Tag Archives: youth

Sounds from the Sahel: Mali Song of the Week

Amkoullel – Sinin

Last night at the Picturehouse Central in London, the film They Will Have to Kill Us First screened for the first time to a European audience. The film charts the lives of different Malian musicians through the carnage of extremist Islamic militant takeover of the northern half of their country – banning music in the process. The film’s launch was – naturally – full of emotion, as people from all over the world came together to listen to the musicians stories of terror, loss and censorship in a stunning documentary. The film begins back in 2012 and plunges the viewer straight into violent and chaotic scenes. It is a chilling reminder of just how bad it got. The band Songhoy Blues’ struggle and rise to fame form the “backbone”(to quote director Johanna Schwartz) of the film. Young, bright and charasmatic, the band’s members are articulate and insightful about the conflict and its rolling implications. They are also staggeringly talented and their original music, along with fresh contributions from the likes of Vieux Farka Toure and rap-star Amkoullel, come together it a must-have film soundtrack which it was a relief to hear will be released on CD in its own right next year.

What really makes this film special is its longetivity. Relatively speaking, the documentary’s focus is quite narrow – a handful of Malian’s followed over a 3 year period. It allows for the viewer to get to know the characters and appreciate just how important music is to their identity and sense of well-being. Each character at some point during the film tells of how they are unable to sing, play or write their music due to dibilitating sadness. Music is the rallying point and with inspiration performances the artists breathe life into war-torn communities. The film therefore hammers-home the point that music is crucial to Mali’s peace and security and holds the key to unlocking it’s youth’s potential – a youth that is frighteningly close to being wasted. Worse still, Aliou – Songhoy Blues’ lead singer – warns that this disenfrancised youth, brought up in anarchic surroundings, are the next conflict waiting to happen.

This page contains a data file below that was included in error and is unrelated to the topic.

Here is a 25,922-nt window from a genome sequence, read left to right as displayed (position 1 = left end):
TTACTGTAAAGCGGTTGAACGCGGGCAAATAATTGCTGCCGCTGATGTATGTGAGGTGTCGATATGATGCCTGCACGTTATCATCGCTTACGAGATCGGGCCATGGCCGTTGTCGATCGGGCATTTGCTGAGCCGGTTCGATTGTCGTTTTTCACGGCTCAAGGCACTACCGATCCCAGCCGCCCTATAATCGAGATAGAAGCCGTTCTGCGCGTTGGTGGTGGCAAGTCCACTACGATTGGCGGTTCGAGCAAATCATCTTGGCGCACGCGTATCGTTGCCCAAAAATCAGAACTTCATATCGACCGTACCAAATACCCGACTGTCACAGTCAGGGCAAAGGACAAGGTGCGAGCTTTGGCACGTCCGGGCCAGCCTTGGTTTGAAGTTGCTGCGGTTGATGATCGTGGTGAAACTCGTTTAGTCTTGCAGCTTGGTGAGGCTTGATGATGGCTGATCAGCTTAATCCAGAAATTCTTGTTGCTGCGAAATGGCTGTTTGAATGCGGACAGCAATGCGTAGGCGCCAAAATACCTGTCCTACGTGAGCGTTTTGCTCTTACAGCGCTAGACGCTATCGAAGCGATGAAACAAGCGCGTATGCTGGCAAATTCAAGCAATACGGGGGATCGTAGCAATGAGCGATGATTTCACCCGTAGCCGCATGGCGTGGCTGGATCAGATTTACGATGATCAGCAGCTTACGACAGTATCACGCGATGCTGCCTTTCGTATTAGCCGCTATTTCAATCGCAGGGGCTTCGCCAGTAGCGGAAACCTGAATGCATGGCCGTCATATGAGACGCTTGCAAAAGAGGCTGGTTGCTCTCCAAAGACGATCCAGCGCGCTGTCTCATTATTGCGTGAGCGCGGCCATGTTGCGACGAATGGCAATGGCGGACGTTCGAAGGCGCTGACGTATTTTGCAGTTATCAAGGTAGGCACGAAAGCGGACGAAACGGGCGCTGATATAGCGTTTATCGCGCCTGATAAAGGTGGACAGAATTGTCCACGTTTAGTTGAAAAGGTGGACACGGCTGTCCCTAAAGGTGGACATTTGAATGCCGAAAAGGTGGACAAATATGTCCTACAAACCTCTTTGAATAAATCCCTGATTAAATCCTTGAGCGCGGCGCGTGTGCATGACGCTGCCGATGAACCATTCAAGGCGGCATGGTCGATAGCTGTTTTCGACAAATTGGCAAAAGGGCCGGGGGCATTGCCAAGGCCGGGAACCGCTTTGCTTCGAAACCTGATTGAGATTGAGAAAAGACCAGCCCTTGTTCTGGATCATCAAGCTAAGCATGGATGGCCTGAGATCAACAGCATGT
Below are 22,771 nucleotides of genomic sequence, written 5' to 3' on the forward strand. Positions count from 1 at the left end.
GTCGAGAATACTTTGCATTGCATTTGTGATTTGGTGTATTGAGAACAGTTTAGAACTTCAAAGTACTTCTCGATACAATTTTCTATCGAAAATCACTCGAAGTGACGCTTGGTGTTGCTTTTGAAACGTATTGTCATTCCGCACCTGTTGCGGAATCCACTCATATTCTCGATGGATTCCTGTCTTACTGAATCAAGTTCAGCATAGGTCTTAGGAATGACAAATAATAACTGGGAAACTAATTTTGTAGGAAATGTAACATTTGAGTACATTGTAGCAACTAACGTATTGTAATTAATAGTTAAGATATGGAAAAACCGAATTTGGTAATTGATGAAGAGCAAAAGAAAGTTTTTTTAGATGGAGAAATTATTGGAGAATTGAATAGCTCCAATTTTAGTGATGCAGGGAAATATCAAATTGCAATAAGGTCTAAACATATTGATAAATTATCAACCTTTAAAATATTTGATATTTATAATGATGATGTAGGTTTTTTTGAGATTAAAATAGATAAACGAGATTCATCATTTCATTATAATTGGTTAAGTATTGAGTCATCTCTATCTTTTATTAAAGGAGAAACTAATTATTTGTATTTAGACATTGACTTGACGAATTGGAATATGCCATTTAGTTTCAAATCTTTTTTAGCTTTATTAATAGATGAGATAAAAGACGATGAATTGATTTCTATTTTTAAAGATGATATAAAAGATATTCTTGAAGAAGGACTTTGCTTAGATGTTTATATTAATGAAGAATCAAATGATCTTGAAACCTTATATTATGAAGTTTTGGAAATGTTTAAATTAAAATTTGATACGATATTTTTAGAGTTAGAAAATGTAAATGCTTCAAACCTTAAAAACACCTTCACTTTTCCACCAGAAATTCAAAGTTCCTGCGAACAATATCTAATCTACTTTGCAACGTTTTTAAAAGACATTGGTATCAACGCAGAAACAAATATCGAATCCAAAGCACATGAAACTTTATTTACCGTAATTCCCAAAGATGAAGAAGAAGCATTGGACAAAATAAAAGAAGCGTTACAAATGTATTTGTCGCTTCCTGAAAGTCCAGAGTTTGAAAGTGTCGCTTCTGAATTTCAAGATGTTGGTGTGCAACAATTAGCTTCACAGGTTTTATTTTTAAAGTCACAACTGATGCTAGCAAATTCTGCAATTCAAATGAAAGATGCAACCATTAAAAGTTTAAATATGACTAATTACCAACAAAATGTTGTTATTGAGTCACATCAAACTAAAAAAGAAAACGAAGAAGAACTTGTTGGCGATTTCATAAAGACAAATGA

Music engages people and as another character in the film explained it “teaches morality”. That’s why last night, at the Premier, the launch of the Music in Exile Fund was the most welcome news of the night. The Fund will “contribute towards Index on Censorship’s Freedom of Expression Awards Fellowship, a year-long programme to support those facing censorship.” The film’s magic just couldn’t be abated, and has spilled pleasingly into supporting a very worthy cause. Hopefully with this support, the Index on Censorship will be in an even greater position to support potential stars of the future in Mali and across the world. Please consider donating to the fund by following the links to the They Will Have to Kill Us First website.

The film will be showing on screens across the UK from next week. For tickets and upcoming screenings of They Will Have to Kill Us First click here.

 

Amkoullel – Sinin

Sam Garbett is Public Affairs Coordinator for the Mali Development Group – www.malidg.org.uk.

To get in touch with Sam for further information he’d be happy to hear from you at sam.garbett@malidg.org.uk. Any comments and ideas for improving the Hub are especially welcome. We all look forward to hearing from you. Thanks for tuning in.